Once the stuff of fisherman legend, a group of Japanese and American researchers have finally recorded footage of the ocean's most elusive animal: The giant squid.
With eyes the size of dinner plates, end-to-end lengths of up to 43 feet, and weighing 600 pounds, the giant squid is one of the ocean's largest cephalopods. But until now, dead giant squids had only been found in the stomachs of sperm whales, with whom they are believed to have deep-sea battles, in fishermen's nets, or floating on the ocean surface.
But by using new video technology, researchers from Florida's Ocean Research & Conservation Association (ORCA), the National Science Museum of Japan, and other expert marine biologists were able to videotape an adult giant squid in its natural habitat, more than 3,000 feet beneath the ocean's surface.
In previous years, there had been a few breakthroughs in giant squid search: In 2004, Japanese zoologist Tsunemi Kubodera (who also participated on this project) took the first still photos of a giant squid. And in 2006, Kubodera's team pulled a live giant squid to the surface, where it subsequently died. The newest footage is the most convincing yet: The team was able to capture more than 18 minutes of video and taped the squid on six separate occasions off the coast of Japan.
"There'd been controversy about whether the giant squid was an active predator or whether it just floated around because of its neutral buoyancy," says Edie Widder, director of ORCA. "Clearly, from what we saw, it's an active predator. It's stunning footage."
Widder says that in its natural habitat, the giant squid looks much different than the dead specimens that have already been studied.
"None of us expected it to look like that—the ones we find dead at the surface are this reddish color," she says. "This is gold and silver. It looks like it was made of metal."
Michael Vecchione, a marine biologist with the NOAA's National Systemics Lab, who specializes in cephalopods and other invertebrates, says the vastness of the ocean is one of a few reasons giant squids have remained elusive.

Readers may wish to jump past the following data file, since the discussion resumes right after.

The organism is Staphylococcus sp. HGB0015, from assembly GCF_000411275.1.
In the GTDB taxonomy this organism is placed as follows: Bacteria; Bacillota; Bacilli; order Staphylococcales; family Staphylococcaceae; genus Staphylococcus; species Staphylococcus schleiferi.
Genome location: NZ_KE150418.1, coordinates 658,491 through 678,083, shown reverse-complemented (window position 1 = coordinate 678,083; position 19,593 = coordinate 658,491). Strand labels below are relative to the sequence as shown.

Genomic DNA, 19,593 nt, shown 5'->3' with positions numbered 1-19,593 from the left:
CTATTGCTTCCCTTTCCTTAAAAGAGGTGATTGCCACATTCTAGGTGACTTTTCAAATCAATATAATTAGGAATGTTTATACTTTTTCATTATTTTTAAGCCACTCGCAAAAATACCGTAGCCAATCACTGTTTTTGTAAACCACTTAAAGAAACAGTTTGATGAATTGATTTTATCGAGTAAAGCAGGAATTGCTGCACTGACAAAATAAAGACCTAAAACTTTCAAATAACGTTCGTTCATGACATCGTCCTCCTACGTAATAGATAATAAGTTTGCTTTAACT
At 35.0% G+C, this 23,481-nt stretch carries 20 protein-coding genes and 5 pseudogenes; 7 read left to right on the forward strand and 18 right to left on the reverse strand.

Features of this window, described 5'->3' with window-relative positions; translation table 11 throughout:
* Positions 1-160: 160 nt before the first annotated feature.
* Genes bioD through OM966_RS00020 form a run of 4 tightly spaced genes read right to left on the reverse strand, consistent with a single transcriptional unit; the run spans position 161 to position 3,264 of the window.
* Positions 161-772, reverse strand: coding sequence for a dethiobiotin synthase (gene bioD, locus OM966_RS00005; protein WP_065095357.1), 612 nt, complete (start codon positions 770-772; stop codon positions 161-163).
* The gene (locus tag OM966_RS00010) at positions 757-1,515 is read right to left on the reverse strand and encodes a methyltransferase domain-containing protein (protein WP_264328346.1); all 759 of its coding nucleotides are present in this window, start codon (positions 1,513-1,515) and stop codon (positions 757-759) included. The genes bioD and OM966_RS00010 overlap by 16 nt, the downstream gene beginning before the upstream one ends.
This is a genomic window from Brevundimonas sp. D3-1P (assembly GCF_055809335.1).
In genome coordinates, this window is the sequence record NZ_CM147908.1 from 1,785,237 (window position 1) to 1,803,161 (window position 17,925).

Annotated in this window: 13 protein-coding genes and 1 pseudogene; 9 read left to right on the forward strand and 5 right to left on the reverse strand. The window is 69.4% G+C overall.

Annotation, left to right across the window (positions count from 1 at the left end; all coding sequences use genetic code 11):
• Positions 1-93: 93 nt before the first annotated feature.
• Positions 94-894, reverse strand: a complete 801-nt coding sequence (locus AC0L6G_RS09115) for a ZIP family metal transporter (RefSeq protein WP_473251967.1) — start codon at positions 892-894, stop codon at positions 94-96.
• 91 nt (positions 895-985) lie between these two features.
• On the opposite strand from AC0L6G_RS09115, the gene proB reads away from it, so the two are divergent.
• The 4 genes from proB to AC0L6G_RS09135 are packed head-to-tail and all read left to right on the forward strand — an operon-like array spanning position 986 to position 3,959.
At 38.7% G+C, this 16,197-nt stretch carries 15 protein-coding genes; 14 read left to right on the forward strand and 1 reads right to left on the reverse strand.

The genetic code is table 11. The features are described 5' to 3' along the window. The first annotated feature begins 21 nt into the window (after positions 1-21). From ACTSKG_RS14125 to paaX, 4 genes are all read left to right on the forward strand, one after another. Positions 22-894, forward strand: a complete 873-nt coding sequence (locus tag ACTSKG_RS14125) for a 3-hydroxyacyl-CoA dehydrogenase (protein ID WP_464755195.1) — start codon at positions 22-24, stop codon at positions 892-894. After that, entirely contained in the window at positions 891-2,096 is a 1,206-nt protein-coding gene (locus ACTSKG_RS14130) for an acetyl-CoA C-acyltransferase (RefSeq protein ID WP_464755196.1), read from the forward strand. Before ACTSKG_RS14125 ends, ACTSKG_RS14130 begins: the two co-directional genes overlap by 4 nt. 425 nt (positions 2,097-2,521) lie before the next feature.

"Discoveries are difficult to make in a remote environment like this. It's the largest living space on Earth, but the things in it are pretty spread out," he says. Squid are also notoriously shy, and will bolt if exposed to unnatural light.
Widder developed a submersible vessel and video camera that use red lights, which many sea creatures—including giant squid—can't see. They then used optical lures that mimic deep-sea creatures' bioluminescent lights to rein in the squid. On one of the dives, the vessel was able to turn on a white light and the squid didn't flee, allowing scientists to observe the creature for more than 18 minutes.
"The reason we succeeded where others have failed is because we paid attention to the visual system of the squid. It has the largest eye of any animal on Earth, it's a visual predator," she says. "Before, I went down in submersibles and shined a light only to wonder how many animals were outside the range of my light—that could see me, but I couldn't see them."
Vecchione says discoveries like this are imperative to learning more about marine life's behavior and should serve as a reminder that only a limited amount of information can be gleaned from dead specimens.
"We've got to be careful about the guesses we make on things like preserved specimens. We do the best to infer what's going on based on the info we have, but a lot of the times we're wrong," he says. "The idea that is just passively floats along and waits for something to bump into it proved to be wrong. Getting a new source of information like this is incredibly valuable."
Just don't expect to be eating giant squid calamari: Widder says its body contains too much ammonia to be edible.
Full footage of the giant squid will air on Discovery Channel's Monster Squid: The Giant is Real, which premieres Jan. 27 at 8 p.m. Eastern.